Aquatic vegetation (macrophytes) is another important link in the self-purification processes of waters. In addition to building pollutants into tissues, they create favorable conditions for microorganisms in the root zone. Water salinity reduces the bioaccumulation capacity of nutrients and heavy metals. Studies have shown, among other things, that at chloride concentrations above 2,000 mg/l the bioremediation of copper and lead by three species: Juncus conglomeratus, Phalaris arundinacea and Carex panacea was lower by 20-40 times compared to the situation where the chloride concentration did not exceed 50 mg/L [5].

Water salinity also affects plankton communities. Cyanobacteria have a higher tolerance to salinity than diatoms and green algae. An increase in the concentration of biogens usually entails a more dynamic growth of phytoplankton (biogens are a fertilizer for them, so to speak), and this causes an increase in the abundance of zooplankton that feed on them.

The same relationship is observed in the case of periphyton (it overgrows the surface of the bottom, banks, stones and others) and the aquatic snails that feed on it. In both cases, already small increases in salt concentration (NaCl) cause zooplankton and snails to not develop as well, despite the increase in phytoplankton and periphyton biomass.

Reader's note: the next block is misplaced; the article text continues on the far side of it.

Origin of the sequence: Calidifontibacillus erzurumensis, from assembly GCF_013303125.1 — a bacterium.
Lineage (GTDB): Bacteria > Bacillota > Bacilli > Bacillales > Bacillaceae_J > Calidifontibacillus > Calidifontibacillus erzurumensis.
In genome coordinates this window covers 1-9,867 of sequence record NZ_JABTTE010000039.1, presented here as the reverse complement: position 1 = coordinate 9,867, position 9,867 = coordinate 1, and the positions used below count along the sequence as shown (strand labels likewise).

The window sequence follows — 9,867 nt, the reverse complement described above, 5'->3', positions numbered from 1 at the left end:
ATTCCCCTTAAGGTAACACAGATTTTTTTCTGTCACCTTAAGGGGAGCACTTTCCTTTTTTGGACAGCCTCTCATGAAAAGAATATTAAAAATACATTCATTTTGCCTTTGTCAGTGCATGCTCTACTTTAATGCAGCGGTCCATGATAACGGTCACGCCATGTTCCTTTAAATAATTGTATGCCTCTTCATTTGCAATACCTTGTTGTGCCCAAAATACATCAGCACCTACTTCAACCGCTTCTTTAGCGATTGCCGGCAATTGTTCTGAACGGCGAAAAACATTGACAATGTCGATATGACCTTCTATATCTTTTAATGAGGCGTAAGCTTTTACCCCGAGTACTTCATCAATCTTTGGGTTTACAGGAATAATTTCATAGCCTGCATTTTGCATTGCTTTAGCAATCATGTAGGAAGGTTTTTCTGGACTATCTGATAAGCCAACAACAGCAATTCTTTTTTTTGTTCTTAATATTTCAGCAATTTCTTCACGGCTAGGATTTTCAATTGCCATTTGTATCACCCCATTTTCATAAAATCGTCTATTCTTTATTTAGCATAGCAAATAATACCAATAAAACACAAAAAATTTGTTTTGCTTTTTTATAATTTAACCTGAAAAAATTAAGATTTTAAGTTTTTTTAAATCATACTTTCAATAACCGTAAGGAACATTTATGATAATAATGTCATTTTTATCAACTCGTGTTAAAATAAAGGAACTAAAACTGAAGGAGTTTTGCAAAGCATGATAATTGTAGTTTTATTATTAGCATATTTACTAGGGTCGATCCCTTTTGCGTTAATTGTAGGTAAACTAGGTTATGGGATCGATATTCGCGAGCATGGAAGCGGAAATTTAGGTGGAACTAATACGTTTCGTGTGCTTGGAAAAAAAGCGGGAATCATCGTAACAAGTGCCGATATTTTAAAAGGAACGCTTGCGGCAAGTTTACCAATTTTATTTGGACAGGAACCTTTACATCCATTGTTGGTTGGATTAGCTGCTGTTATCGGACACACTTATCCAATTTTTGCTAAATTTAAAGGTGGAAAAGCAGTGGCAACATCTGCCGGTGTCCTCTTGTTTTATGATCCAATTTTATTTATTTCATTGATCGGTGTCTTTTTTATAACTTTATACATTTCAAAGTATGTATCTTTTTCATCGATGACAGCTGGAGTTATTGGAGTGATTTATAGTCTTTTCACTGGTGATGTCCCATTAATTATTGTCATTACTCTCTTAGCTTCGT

image 1
Fig. 2. Effect of salinity (chlorides) on biotic processes in surface waters (own elaboration based on [6]).

Adding up all of the above effects of water salinity, we have a body of evidence showing a link between it and increasing eutrophication and higher levels of certain pollutants. And as recent review publications on inland water salinity syndrome indicate, it still has many unexplored areas, from the micro scale of individual processes to the sum of all the effects at the catchment scale.

In the article, I used, among other things. From the works: